The proper intellectual delves into the ancient wisdom of old books. He absorbs the philosophical mumbo jumbo and pretentious gobbledygook (often uncritically) and attempts to apply it to the “modern” world without taking into consideration technological developments or the compounding variables of contemporary life. The pseudointellectual meditates in the bathtub while reading Choose Your Own Adventures and immerses himself in erotically charged time travel fantasies. The pseudointellectual dividend is the one that pays out like a Quack Shot slot machine at the Excalibur Hotel and Casino in Las Vegas. The pseudointellectual cherishes that dividend as if it’s a $4 quarterly check from The Clorox Company in 1993. When it comes to intellectual pursuits, the choice is clear…pseudo is the only way to go, so just give it a whirl, and strike that pose.
Brandon Adamson is a writer who lives in Phoenix, Arizona and is the author of several books of poetry.
Posted on December 13, 2018
Purchase “The Gleaming Crest” on Amazon
“The Gleaming Crest,” a recently unearthed book of poems I wrote in 1995, is now available on Amazon. At only about 35 pages, its fairly short. Basically it’s a chapbook. The book was written mostly in the summer after my junior year in high school, partially through my senior year in the fall/winter. However, these weren’t for any kind of class. I actually wrote poetry on my own and would constantly send it out to magazines for publication, with some success. Several of the poems in this book appeared in magazines and literary journals (PLAZM Magazine, The San Fernando Poetry Journal, and Tight Magazine Literary Quarterly.) Comically, I used to shamelessly send poems such as The Gleaming Crest to (then) prestigious magazines like The Atlantic Monthly and Cosmopolitan. I should also mention that this book features some early artwork (the cover and a couple of interior illustrations) by Los Angeles based artist, Mark Schoenecker. More than two decades ago in my final year of high school, he was my partner in crime. We also reunited a few years later to have many precarious adventures in Los Angeles.
Many of my early poems were hamstrung by my attempts to basically LARP as a “sensitive poet” (though as was the case with Birthday Boy, this was done with some self awareness and a subtle irony.) I would use grandiose language and titles that sounded like how I imagined poets to sound. Poems like The Lonely Beach and Otters in the Sea are some of the most egregious examples of this, though I guarantee you I was quietly smirking to myself at the time I wrote them. When I was 17 I wore a teal turtleneck and thought of myself as a 90’s poet / theater kid. My senior year of high school I had prominent roles in four plays (A Few Good Men, The Second Shepherd’s Play, Choices, and The Dining Room.) In fact, the kid who played the main lead in our stage production of A Few Good Men actually went on to become a fairly well known television actor: Joel Johnstone (though he appears to have at some point creatively revised his date of birth to appear several years younger.)
Anyway, so I was an angsty, nauseatingly romantic teenage creep with a flair for theatrics and lot of megalomaniacal dreams. Not much has changed I guess, aside for the fact that I’m much older and demonstrably less romantic. “The Gleaming Crest” interests me now because of what it represents. When I wrote it, I was a young adventurer just beginning his RPG quest, about to head up the mountain toward some shiny, sparkling dream. So even though it’s a just an amateurish teenage poem, it represents something I can still relate to. I’m further along the “journey” now, which seems as pointless as ever. Yet, I am still drawn to that gleaming crest and still plodding along just the same.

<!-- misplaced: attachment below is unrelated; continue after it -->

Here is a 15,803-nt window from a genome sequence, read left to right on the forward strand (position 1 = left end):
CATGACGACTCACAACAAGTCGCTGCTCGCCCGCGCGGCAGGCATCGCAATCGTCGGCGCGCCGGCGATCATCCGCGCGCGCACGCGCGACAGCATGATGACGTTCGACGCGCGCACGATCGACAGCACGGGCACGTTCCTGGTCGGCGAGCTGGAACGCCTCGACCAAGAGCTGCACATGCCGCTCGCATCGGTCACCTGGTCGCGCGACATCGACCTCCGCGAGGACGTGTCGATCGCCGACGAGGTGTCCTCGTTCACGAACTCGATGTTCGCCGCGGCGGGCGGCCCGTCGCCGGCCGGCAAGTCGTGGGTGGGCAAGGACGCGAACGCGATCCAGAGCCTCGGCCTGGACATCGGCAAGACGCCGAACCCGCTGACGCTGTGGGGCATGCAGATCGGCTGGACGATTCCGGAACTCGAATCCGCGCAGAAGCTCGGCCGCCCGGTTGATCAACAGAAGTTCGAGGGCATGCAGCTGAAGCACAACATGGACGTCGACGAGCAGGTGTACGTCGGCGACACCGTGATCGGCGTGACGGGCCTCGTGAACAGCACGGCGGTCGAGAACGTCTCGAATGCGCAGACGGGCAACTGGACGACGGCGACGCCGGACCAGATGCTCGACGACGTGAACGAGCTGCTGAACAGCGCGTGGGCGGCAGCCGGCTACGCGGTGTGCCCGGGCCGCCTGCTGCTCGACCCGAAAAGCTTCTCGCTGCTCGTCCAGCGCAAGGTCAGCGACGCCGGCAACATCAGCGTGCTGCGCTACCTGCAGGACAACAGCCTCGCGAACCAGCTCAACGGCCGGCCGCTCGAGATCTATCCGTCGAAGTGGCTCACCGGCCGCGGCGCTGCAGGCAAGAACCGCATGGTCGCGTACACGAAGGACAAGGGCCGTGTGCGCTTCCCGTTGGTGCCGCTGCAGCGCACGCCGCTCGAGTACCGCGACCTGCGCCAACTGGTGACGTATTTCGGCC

I don’t really hold very many of these poems in any kind of high regard. This book is really of interest to “completists” who have been familiar with much of my writing and would like to get a glimpse of some of my early, formative work. One can even detect in this book where I started to escape the cliche trappings and develop my own voice. The poems are not in chronological order, but readers of my other books should be able to tell that poems like A Fearless Stare and The Lonely Beach don’t resemble my style at all, while Computer Animated Glass Sphere and Cereal Boy seem like something I could have written just last week, (both in form and subject matter.) Yes, the same old familiar themes of nostalgic futurism could be found in my writing even in 1995. In addition to “completists,” this book may also appeal to anyone with a passing interest in 90’s underground lit and zine culture. This was made in the days of golden age of Kinko’s copy machines, and I recently had to retype the entire book because it was so old that it was in a manilla file folder and had never even existed as a digital document. The Gleaming Crest also features painfully dated references to things like “Caller ID” and even an Aptiva commercial.
The poem in the book I’m most proud of is Cereal Boy (which appeared in PLAZM Magazine in 1996.) The concept of running into an old friend who blows you off or has otherwise changed and acts differently toward you is something which still resonates with me today. I cannot tell you how many times I’ve experienced this in my life, and I don’t think I could ever convey it more sincerely or more creatively than I did in that one brief poem.
There’s not much else to say except that The Gleaming Crest is an obscure 90’s literary “gem.” It deals with cliche themes of adolescent angst, grandiose dreams, romance and coming of age…all of which are briefly addressed with a combination of immaturity, nostalgia (yes I was already nostalgic for 1993 as early in 1995) and precocious grandstanding.
“The Gleaming Crest” is available in paperback from Amazon
Also available in PDF format here